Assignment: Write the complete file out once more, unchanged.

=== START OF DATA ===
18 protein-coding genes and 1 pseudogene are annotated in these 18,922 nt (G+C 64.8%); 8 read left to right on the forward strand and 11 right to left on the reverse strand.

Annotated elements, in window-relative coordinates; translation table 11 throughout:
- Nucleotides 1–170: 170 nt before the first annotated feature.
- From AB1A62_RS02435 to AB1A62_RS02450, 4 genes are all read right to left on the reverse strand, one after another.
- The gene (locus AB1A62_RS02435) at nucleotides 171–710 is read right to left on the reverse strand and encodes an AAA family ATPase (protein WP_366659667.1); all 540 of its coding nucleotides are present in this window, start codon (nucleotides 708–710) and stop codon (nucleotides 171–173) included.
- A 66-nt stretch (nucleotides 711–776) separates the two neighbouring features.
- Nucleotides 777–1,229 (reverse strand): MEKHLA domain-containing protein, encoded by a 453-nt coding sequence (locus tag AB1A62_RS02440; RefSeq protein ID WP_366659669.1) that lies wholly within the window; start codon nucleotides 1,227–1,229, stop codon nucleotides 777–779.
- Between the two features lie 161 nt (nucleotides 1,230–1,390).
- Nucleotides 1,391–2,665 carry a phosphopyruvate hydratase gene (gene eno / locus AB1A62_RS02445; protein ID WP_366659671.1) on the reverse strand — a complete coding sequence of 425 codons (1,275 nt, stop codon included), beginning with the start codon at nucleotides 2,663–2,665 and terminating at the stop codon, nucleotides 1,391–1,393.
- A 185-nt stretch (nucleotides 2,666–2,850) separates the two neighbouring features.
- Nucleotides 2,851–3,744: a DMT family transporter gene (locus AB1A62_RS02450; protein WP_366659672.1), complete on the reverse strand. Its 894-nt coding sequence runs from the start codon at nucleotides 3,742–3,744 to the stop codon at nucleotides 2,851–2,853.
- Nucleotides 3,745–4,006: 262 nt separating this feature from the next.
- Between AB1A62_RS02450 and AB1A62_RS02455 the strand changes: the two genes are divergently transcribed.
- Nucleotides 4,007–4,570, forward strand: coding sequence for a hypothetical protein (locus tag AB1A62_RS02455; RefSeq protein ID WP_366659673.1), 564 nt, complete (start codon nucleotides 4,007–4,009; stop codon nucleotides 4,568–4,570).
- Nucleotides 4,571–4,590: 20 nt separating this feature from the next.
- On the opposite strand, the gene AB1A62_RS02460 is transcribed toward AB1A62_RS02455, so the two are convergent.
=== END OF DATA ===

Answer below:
18 protein-coding genes and 1 pseudogene are annotated in these 18,922 nt (G+C 64.8%); 8 read left to right on the forward strand and 11 right to left on the reverse strand.

Annotated elements, in window-relative coordinates; translation table 11 throughout:
- Nucleotides 1–170: 170 nt before the first annotated feature.
- From AB1A62_RS02435 to AB1A62_RS02450, 4 genes are all read right to left on the reverse strand, one after another.
- The gene (locus AB1A62_RS02435) at nucleotides 171–710 is read right to left on the reverse strand and encodes an AAA family ATPase (protein WP_366659667.1); all 540 of its coding nucleotides are present in this window, start codon (nucleotides 708–710) and stop codon (nucleotides 171–173) included.
- A 66-nt stretch (nucleotides 711–776) separates the two neighbouring features.
- Nucleotides 777–1,229 (reverse strand): MEKHLA domain-containing protein, encoded by a 453-nt coding sequence (locus tag AB1A62_RS02440; RefSeq protein ID WP_366659669.1) that lies wholly within the window; start codon nucleotides 1,227–1,229, stop codon nucleotides 777–779.
- Between the two features lie 161 nt (nucleotides 1,230–1,390).
- Nucleotides 1,391–2,665 carry a phosphopyruvate hydratase gene (gene eno / locus AB1A62_RS02445; protein ID WP_366659671.1) on the reverse strand — a complete coding sequence of 425 codons (1,275 nt, stop codon included), beginning with the start codon at nucleotides 2,663–2,665 and terminating at the stop codon, nucleotides 1,391–1,393.
- A 185-nt stretch (nucleotides 2,666–2,850) separates the two neighbouring features.
- Nucleotides 2,851–3,744: a DMT family transporter gene (locus AB1A62_RS02450; protein WP_366659672.1), complete on the reverse strand. Its 894-nt coding sequence runs from the start codon at nucleotides 3,742–3,744 to the stop codon at nucleotides 2,851–2,853.
- Nucleotides 3,745–4,006: 262 nt separating this feature from the next.
- Between AB1A62_RS02450 and AB1A62_RS02455 the strand changes: the two genes are divergently transcribed.
- Nucleotides 4,007–4,570, forward strand: coding sequence for a hypothetical protein (locus tag AB1A62_RS02455; RefSeq protein ID WP_366659673.1), 564 nt, complete (start codon nucleotides 4,007–4,009; stop codon nucleotides 4,568–4,570).
- Nucleotides 4,571–4,590: 20 nt separating this feature from the next.
- On the opposite strand, the gene AB1A62_RS02460 is transcribed toward AB1A62_RS02455, so the two are convergent.